German Star Til Schweiger Plans Harassment Prevention Measures for New Film
The German industry addresses the #MeToo movement after revelations of sexual harassment against director Dieter Wedel.
German star Til Schweiger is installing new on-set safeguards intended to prevent sexual harassment of female colleagues and make it easier for women to come forward with claims of abuse.
Schweiger, one of Germany's most famous actors and successful directors, said he will have two harassment representatives on the set of his next film. They will be people unconnected to the project whom crewmembers can contact if they have grievances or complaints.
The Inglourious Basterds actor made the announcement Friday as the German film industry wrestles with the impact of the #MeToo movement and after new allegations of abuse leveled at German director Dieter Wedel. Wedel, who was a hugely successful television director in Germany in the 1970s and '80s, has been accused by several actresses of harassment and abuse, including multiple charges of rape. The German media have labeled him “our Harvey Weinstein,” referring to the disgraced Hollywood producer whose alleged serial abuse of actresses was the spark that ignited the #MeToo movement last year.
German police are investigating one of the claims against Wedel. Most of the accusations stem from incidents that occurred decades ago and are no longer subject to Germany's statute of limitations. Wedel denied the first series of abuse allegations, but has not commented as several more women have come forward with new claims. He resigned from his post as head of a German theater festival, citing medical problems resulting from the recent media attention.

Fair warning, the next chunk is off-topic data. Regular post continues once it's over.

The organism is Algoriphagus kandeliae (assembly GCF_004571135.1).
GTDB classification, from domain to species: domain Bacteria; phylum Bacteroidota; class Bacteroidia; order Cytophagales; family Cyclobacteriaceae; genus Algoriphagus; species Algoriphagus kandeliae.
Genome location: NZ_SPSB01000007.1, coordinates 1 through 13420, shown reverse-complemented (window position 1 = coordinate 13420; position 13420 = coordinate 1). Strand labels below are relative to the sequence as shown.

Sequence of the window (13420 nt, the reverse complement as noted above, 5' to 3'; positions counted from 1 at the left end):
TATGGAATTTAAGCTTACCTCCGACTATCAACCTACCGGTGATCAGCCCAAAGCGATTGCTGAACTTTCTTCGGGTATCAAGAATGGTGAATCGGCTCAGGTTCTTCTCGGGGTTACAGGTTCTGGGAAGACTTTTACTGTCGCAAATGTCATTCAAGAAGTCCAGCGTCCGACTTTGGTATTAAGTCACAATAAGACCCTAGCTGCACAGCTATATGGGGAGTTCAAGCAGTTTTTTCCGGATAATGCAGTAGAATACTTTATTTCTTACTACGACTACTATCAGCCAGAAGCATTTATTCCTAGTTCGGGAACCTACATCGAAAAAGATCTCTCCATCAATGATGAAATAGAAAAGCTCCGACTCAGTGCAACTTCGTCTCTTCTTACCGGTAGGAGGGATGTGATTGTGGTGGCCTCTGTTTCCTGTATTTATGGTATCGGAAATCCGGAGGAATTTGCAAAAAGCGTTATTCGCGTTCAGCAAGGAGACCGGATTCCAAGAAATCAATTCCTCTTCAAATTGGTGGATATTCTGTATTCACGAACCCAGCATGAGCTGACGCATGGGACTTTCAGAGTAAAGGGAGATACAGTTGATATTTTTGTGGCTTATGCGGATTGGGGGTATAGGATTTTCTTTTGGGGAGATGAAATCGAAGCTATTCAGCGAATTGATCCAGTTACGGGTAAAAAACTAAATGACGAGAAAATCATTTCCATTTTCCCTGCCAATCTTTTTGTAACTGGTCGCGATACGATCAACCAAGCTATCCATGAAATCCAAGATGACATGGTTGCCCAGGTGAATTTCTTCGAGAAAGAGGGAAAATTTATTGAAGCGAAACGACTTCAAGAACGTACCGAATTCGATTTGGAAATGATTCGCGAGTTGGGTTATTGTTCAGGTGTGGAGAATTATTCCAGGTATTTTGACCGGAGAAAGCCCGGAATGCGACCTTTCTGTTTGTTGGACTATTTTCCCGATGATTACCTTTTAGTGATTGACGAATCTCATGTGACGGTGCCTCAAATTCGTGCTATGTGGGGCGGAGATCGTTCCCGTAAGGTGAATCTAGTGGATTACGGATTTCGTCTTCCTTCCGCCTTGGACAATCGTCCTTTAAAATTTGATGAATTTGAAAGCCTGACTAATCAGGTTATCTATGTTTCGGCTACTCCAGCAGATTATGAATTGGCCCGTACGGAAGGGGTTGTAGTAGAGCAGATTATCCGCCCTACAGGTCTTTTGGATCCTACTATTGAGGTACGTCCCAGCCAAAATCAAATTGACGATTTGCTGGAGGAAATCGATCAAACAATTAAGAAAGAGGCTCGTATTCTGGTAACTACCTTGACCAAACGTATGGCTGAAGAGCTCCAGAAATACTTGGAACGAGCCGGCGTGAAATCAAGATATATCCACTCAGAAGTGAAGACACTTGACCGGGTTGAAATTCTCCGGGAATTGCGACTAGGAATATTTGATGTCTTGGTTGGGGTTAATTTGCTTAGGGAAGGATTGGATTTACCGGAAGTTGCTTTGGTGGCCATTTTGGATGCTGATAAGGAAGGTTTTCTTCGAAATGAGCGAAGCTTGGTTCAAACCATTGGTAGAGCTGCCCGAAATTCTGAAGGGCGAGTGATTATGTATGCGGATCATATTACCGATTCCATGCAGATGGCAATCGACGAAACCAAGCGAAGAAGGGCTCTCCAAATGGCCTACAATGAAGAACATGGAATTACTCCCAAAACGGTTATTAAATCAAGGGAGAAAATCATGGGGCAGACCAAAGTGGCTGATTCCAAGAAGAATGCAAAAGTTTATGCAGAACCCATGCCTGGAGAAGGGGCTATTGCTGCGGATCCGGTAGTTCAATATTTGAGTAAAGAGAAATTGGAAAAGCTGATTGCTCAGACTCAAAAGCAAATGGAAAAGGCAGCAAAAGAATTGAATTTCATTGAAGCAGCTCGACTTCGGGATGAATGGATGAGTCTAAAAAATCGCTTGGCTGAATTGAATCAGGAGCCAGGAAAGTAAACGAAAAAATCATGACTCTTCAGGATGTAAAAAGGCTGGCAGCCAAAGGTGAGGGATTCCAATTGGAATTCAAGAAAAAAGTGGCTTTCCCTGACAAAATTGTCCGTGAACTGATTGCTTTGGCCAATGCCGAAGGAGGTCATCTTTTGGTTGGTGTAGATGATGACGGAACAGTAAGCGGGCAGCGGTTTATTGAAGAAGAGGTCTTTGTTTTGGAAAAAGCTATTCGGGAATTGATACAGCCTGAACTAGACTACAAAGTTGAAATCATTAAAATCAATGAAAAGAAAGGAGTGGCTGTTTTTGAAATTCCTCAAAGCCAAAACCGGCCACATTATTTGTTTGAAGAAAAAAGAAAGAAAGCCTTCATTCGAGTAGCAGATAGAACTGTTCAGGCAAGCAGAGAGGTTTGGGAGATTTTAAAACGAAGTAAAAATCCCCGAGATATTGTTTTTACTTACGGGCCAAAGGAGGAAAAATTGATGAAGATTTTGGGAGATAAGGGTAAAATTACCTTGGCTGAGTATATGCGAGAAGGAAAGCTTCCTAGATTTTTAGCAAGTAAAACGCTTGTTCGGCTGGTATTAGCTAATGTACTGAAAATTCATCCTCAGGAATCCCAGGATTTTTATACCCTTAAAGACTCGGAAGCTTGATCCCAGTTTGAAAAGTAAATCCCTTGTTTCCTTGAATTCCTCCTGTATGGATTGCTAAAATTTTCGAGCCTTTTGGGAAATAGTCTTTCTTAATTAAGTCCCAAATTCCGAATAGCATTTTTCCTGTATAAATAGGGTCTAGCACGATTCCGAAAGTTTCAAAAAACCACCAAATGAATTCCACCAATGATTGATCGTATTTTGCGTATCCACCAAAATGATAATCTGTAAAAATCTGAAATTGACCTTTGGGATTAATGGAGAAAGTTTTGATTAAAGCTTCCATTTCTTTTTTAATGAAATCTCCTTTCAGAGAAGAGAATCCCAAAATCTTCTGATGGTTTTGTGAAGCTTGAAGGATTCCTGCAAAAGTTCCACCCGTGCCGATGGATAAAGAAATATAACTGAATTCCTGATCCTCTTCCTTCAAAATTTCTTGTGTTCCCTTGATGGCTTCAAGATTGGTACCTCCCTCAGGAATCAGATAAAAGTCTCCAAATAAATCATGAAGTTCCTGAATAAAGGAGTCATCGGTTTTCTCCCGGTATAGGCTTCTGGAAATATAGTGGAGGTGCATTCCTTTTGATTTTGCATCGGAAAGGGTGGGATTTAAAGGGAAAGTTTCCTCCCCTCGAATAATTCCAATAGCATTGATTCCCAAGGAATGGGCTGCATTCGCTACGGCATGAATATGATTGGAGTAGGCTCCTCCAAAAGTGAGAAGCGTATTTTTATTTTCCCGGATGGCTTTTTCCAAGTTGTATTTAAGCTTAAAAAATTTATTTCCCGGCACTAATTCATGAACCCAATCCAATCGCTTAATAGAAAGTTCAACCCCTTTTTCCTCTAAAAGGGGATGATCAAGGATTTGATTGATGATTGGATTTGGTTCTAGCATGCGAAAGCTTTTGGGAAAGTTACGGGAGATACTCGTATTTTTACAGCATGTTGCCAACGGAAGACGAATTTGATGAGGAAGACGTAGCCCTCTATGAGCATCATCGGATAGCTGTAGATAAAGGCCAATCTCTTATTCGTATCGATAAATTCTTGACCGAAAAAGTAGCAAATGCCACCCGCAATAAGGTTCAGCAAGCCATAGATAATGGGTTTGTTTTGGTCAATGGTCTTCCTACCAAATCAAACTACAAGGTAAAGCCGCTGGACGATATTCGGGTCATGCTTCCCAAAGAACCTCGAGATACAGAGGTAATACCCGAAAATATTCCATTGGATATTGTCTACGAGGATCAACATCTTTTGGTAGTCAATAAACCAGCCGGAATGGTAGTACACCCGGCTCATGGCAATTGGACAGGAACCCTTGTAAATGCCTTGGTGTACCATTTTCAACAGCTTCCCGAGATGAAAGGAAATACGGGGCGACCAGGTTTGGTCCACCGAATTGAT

The Wedel case has led to soul searching in the German industry, which saw itself as largely immune from the harassment scandals that shook Hollywood. Particularly damning is evidence that some of Wedel's accusers were ignored after filing formal complaints against him decades ago with German networks and production companies.
Schweiger has defended the women who have come forward. “We have to say: We understand why you suffered for so long and, for so long, didn't have the courage," Schweiger told German media. "And not say: For 20 years you had your chance, so shut up."